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Texas Bill Regarding Perinatal Palliative Care and Selective Abortion (SB 1033)

This law was last updated on Aug 29, 2019


This law is Anti–Choice

State

Texas

Number

SB 1033

Status

Failed to Pass

Proposed

Feb 22, 2019

Topics

Genetic Anomalies, Informed Consent, Later Abortion, Sex- or Race-Selective Bans

Full Bill Text

capitol.texas.gov

SB 1033 would require perinatal palliative care information for certain pregnant patients seeking an abortion; prohibit certain selective abortions; and eliminate the fetal abnormality exception for abortions after 20 weeks.

Perinatal Palliative Care

The bill would require the health department to develop perinatal palliative care informational materials and post the materials on the department’s Internet website. The materials must include:

  • a description of the health care and other services available through perinatal palliative care; and
  • information about medical assistance benefits that may be available for prenatal care, childbirth, and perinatal palliative care.

The department would be required to develop and regularly update a geographically indexed list of all perinatal hospice care providers and programs in the state. The list may contain out-of-state providers that provide care to Texas residents.

Perinatal Informed Consent

The bill would require the department to develop a form on which a pregnant individual certifies they have received the perinatal palliative care informational materials and list of the perinatal palliative care providers and programs.

The bill would require a health-care provider who diagnoses a pregnant individual’s fetus as having a life-threatening disability to, at the time of the diagnosis:

  • provide the pregnant individual with a written copy of:
    • the perinatal palliative care informational materials and list of the perinatal palliative care providers and programs; and
    • the perinatal palliative care certification form; and
  • obtain the pregnant individual’s signed certification form and place in their records.

A health-care provider would not be required to provide such information if they can verify the pregnant individual’s medical record contains a signed perinatal palliative care certification.

If a pregnant individual chooses to have an abortion instead of continuing the pregnancy in perinatal palliative care, the physician may perform the abortion only after:

  • the pregnant individual signs the certification form; and
  • the physician places the signed certification form pregnant individual ’s medical records.

Post-Viability During Third Trimester Abortion

Current Texas law prohibits a person from intentionally or knowingly performing an abortion on an individual who is pregnant with a viable fetus during the third trimester of the pregnancy unless the physician determines:

  • the fetus is not a viable fetus and the pregnancy is not in the third trimester;
  • the abortion is necessary to prevent the death or a substantial risk of serious impairment to the physical or mental health of the pregnant individual; or
  • the fetus has a severe and irreversible abnormality, identified by reliable diagnostic procedures.

The bill would remove these exceptions and instead prohibit all third-trimester abortions unless there is a medical emergency that threatens the life of the pregnant patient.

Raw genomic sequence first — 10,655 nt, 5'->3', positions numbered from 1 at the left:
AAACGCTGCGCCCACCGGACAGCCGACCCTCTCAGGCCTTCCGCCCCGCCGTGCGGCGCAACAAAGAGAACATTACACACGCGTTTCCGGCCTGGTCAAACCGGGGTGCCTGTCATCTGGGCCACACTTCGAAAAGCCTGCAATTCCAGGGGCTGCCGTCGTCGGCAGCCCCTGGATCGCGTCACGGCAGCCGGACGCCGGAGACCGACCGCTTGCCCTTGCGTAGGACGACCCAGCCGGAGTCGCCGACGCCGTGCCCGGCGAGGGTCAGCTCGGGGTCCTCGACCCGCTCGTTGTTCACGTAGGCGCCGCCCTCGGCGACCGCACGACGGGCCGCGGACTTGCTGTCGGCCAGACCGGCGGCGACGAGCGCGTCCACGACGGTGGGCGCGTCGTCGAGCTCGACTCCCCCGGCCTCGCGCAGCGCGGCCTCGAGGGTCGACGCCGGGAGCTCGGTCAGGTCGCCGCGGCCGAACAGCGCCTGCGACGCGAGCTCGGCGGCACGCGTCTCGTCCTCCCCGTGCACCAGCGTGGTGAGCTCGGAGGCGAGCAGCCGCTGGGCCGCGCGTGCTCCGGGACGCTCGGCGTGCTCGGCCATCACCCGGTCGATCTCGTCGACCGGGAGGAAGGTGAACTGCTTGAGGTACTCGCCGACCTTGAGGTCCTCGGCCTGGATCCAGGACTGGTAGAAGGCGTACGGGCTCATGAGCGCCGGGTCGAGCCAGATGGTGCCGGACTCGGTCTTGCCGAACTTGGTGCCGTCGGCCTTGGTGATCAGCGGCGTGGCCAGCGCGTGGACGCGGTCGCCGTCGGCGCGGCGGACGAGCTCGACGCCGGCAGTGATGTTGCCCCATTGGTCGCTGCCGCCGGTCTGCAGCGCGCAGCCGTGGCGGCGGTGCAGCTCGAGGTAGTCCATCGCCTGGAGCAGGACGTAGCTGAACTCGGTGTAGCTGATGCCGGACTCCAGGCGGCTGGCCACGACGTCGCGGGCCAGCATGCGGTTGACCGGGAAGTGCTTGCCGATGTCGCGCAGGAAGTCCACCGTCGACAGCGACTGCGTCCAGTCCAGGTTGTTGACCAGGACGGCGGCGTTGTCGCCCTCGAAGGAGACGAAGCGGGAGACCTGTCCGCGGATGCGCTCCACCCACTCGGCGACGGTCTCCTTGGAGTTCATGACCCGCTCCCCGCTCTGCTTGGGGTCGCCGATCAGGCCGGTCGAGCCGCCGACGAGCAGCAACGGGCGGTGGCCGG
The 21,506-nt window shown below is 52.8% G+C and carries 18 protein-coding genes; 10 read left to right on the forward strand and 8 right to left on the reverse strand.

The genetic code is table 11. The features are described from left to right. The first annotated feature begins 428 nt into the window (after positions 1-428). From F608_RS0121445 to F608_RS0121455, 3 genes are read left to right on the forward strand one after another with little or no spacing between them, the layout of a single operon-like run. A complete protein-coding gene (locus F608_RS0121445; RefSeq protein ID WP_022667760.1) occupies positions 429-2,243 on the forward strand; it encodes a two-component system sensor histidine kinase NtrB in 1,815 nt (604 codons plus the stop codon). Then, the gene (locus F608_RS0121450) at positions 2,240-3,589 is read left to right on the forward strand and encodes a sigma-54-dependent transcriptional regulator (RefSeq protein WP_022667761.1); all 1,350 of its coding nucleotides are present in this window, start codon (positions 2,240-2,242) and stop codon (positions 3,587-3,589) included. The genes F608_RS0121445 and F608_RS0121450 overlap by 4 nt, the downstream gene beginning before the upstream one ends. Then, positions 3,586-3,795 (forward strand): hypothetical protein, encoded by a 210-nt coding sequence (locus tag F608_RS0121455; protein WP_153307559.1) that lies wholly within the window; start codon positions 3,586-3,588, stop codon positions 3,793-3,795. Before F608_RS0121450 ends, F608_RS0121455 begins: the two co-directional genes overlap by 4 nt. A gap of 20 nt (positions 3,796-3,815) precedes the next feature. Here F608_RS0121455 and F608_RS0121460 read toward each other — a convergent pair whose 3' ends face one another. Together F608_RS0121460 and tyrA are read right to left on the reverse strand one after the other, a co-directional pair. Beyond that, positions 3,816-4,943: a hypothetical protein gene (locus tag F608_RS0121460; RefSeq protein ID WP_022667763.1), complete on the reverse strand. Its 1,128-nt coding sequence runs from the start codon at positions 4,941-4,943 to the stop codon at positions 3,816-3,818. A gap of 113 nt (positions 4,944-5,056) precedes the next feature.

20-Week Abortion

Current state law prohibits abortion after 20 weeks.

The bill would remove the severe fetal abnormality exception for abortions after 20 weeks and instead prohibit abortion after 20 weeks unless there is a medical emergency that threatens the life of the pregnant patient.

Selective Abortion Ban 

The bill would prohibit a person from knowingly performing or attempting to perform an abortion on a pregnant individual based on the race, ethnicity, sex, or probability of having—or diagnosis of—a disability of the pregnant person’s fetus.

Additionally, the bill would prohibit a person from using force or the threat of force to intentionally injure or intimidate a person in order to coerce the performance or attempted performance of such an abortion.

A person who violates this provision would be committing a Class A misdemeanor.

An individual on whom an abortion is performed or attempted in violation of this provision may not be prosecuted.

A physician who violates this provision would also be engaging in unprofessional conduct for which the physician’s license may be suspended or revoked.

Civil Remedies

The bill provides for civil action to be brought against a person who violates this provision by:

  • the individual on whom an abortion was performed or attempted;
  • the father of the fetus, unless the pregnancy resulted from the father’s criminal conduct; or
  • the maternal grandparents of the fetus if the pregnant individual is a minor.

Informed Consent

If passed, informed consent requirements (information the physician is required to inform the pregnant individual prior to an abortion) would need to include the state law prohibiting abortion of a fetus solely on the basis of race, ethnicity, sex, or probability of having or diagnosis of a disability.

The bill would remove “fetus has a severe fetal abnormality” from the listed exceptions for when a pregnant individual may choose not to receive a verbal explanation of the results of sonogram images required under Texas law.

The bill would also remove “fetus has a severe fetal abnormality” from the listed medical emergency exemptions.

Informed consent requirements may be waived if the physician determines the fetus has a life-threatening disability.


Related Legislation

Companion bill to HB 2434.

Similar to SB 1427, which failed to pass in 2017.


Latest Action

2/22/19 – Introduced.

5/7/19 – Passed Senate by a 20-11 vote.


People